For those who have recognized where they are, made some realistic goals, and worked out a plan of action, now you just have one thing left: last-minute training. Here is a four-week guide, with some key workouts for last-minute “panic” training.

4 Weeks Out: “Peak” Training Week

Weekly Tip: In a normal training build, this would be your peak training week. However, in panic training mode, you don’t want to injure yourself just when it looks like you’re finally going to see a start line! It’s not going to be perfect, but this will get you to the finish line in (mostly) one piece.

For a Sprint Distance
Swim: Have you done an open water swim before? Well, it’s now or never! Find a body of water you can get in and practice. Loop another friend into coming with you, preferably one with some triathlon experience so you won’t drown alone. If you only have access to a pool, practice sighting. A lot. If all else fails, look it up on the almighty YouTube.
Bike: If you haven’t been on your bike in a while, get it tuned up now so it will be ready to go for race week. A working bike is a faster bike.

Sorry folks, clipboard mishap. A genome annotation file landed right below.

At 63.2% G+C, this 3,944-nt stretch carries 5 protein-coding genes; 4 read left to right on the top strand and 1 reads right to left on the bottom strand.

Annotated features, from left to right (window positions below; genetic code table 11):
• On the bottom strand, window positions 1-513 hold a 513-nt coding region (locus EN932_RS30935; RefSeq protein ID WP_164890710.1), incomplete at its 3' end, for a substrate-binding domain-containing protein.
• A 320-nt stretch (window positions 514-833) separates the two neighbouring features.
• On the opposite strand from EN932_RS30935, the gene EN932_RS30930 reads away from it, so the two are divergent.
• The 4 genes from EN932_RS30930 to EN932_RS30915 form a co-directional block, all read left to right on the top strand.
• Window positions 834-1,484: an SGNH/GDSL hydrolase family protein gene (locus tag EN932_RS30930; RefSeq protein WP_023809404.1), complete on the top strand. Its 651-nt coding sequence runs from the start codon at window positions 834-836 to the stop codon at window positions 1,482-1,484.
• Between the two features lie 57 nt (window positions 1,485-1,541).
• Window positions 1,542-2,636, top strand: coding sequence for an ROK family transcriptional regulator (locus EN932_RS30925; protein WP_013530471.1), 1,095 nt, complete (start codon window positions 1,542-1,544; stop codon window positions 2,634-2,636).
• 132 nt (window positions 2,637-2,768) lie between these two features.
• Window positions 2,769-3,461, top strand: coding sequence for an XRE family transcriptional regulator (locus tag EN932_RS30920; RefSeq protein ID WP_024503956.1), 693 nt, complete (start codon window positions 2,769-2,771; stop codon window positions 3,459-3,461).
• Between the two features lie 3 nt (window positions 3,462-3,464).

Run: Do you know what a brick is or has it been so long that you don’t even remember? Do a short ride and then run for 5-10 minutes immediately off the bike. Remember that heavy brick feeling in your legs.

For an Olympic Distance
Swim: Do a swim time trial. Don’t groan. Either 3 x 500y, 2 x 750y or a 1,500y straight so you can get used to the time in the water.
Bike: For your main ride, do 18-20 miles and practice a couple of 3- to 5-minutes intervals at your goal effort by heartrate, power, or rate of perceived exertion. Don’t overdo it. We still have four weeks before the race.
Run: Go for a 3- to 5-mile run and do some 30-second to 1-minute bursts to “race pace.” Notice that is in quotes, meaning your realistic race pace.

For Long Course
Swim: Don’t neglect the swim! Do 2 x 1,000y or swim straight for 30 minutes and see how far you can get.
Bike: Do a 56-60 mile ride OR ride by time—however long you think it will take you to finish the bike split in the race.
Run: Don’t run a full 13.1 miles unless run all the time like a pro. Do 8-10 miles or 90% of the time you think it will take you to complete your run on race day.

3 Weeks Out: Gradual Build Down

Weekly Tip: Keep your training volume up to 80% this week. Yes, that says 80%.

For a Sprint Distance
Swim: Do the full distance of your swim split up or in one go. This will build your confidence!
Bike: Practice turning, changing gears, and mounting your bike. Find an empty parking lot to practice, so you don’t have to worry about anyone seeing if you fall.